Analysts say the U.S. solar market can sail along relatively smoothly without an ITC extension through 2020, because developers are qualifying projects this year that can be built later. But the longer the phase-down continues, the more potentially disruptive an extension would be for the market and supply chain.
Storage and nuclear
As for an even more dramatic piece of clean energy legislation, “I don’t think there are high expectations for too much progress this year,” said Gregory Wetstone, CEO of the American Council on Renewable Energy.
“We need a level playing field; the question is how you get there,” Wetstone said in an interview. “There are different approaches. Do we change the phase-down schedules? Maybe that happens. But I think folks are looking beyond that at different models.”
Among the various approaches on the table, Sen. Wyden’s proposed technology-neutral tax credit “comes up a lot in conversations,” Wetstone said.
Wyden’s Clean Energy for America Act, co-sponsored by two dozen Democratic senators, including three 2020 presidential candidates, would sweep more than 40 different tax-credit programs into a handful of streamlined categories, offering a full PTC or ITC to any generation facility that’s at least 35 percent “cleaner than average.”
That opens the door to support for nuclear power, but as Wetstone put it, “We have no problem competing with nuclear for new construction.”
Many are also closely watching legislative efforts to make energy storage eligible for the ITC on its own. Currently, storage projects must be connected to solar panels to qualify.
A storage ITC has broad support across the renewables industry and beyond. The trouble, again, is politics, Jenner said.
“The average member of Congress doesn’t have a clue about storage, why it’s important, why we might want to incentivize it right now," he said.
“They just hear ‘tax incentive for renewable energy,’ and that either means good or bad in their head.”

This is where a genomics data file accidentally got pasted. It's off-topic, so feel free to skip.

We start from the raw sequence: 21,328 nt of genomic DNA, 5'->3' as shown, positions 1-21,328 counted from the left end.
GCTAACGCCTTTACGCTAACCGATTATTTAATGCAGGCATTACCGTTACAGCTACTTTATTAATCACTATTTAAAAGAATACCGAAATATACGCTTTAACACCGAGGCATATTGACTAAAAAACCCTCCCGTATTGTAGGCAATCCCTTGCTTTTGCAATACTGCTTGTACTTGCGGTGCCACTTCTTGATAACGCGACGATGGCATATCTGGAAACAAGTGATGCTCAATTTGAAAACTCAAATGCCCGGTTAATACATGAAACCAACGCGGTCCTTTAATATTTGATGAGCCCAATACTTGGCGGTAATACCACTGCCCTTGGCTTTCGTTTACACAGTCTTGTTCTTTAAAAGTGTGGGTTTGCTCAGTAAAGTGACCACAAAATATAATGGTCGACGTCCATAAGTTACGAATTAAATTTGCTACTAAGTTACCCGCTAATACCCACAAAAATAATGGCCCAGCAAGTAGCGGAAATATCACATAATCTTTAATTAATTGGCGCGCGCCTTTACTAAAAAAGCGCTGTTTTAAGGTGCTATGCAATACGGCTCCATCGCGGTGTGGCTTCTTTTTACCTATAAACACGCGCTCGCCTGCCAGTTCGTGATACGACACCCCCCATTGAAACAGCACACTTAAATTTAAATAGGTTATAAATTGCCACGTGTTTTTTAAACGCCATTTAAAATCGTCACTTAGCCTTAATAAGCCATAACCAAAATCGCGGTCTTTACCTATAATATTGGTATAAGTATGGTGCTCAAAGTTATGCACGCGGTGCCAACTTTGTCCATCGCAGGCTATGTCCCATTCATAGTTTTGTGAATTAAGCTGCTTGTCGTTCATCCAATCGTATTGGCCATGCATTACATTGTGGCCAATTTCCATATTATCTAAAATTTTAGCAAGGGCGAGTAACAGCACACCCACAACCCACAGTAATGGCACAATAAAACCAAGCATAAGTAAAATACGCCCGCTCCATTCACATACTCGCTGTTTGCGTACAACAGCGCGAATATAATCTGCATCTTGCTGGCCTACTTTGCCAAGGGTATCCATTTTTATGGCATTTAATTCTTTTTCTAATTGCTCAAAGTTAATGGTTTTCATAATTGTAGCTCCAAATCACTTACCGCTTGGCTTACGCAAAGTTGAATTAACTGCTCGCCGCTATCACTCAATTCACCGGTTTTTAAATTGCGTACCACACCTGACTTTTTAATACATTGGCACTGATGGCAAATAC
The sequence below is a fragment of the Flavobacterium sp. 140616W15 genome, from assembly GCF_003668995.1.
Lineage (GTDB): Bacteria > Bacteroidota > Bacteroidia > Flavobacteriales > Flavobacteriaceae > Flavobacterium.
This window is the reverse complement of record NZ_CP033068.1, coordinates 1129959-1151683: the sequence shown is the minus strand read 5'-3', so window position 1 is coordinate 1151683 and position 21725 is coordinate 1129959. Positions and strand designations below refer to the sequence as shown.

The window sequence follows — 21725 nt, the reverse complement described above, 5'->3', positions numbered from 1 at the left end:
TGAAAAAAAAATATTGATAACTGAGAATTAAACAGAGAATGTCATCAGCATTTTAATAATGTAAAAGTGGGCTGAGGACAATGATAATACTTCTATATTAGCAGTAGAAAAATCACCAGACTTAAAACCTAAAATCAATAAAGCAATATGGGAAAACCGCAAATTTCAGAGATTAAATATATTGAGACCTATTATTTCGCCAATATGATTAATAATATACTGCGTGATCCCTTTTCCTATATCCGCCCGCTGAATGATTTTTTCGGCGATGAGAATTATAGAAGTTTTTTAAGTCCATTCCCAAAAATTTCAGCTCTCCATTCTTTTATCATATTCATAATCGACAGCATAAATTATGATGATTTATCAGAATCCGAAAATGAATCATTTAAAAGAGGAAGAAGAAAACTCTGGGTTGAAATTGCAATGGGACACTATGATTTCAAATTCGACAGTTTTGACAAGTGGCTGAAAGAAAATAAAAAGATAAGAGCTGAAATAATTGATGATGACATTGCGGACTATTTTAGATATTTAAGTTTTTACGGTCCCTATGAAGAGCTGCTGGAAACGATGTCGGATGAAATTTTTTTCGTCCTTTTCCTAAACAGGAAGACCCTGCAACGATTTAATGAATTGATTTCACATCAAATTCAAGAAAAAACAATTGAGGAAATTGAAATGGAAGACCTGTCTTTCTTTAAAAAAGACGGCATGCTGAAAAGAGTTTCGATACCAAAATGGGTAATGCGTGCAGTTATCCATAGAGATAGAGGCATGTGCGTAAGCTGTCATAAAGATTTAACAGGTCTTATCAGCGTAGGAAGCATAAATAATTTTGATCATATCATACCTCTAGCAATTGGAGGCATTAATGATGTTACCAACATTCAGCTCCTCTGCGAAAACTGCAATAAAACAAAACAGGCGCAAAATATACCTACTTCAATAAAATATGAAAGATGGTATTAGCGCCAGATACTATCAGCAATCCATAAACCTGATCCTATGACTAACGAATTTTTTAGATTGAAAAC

Other bills on the table
A number of other bills are worth watching for a sense of where the debate could head, even if they face long odds right now, said Jonathan Silver, who led the government’s $40 billion clean energy investment fund under the Obama administration and is now managing director at Tax Equity Advisors.
One is the Energy Innovation and Carbon Dividend Act, reintroduced in January after going nowhere in the last Congress, which would tax carbon emissions at an increasing rate and rebate the money back to the public.
“It was heavily announced as bipartisan because it had one Republican supporter,” Silver said last month at an event hosted by Canadian Solar. “But that’s actually something Republicans are beginning to think a little bit more about.”
Another bill reintroduced this year is the Financing Our Energy Future Act, which would extend the tax-advantaged master limited partnership model common in the oil and gas sector to renewables.
“It’s a legitimate bill and a very simple fix,” Silver said. But he cautioned that it’s important to remember that “none of these are going to happen between now and 2020.”
“They’re [developments] to be aware of,” Silver added. “Washington is closed for business until we have the presidential election.”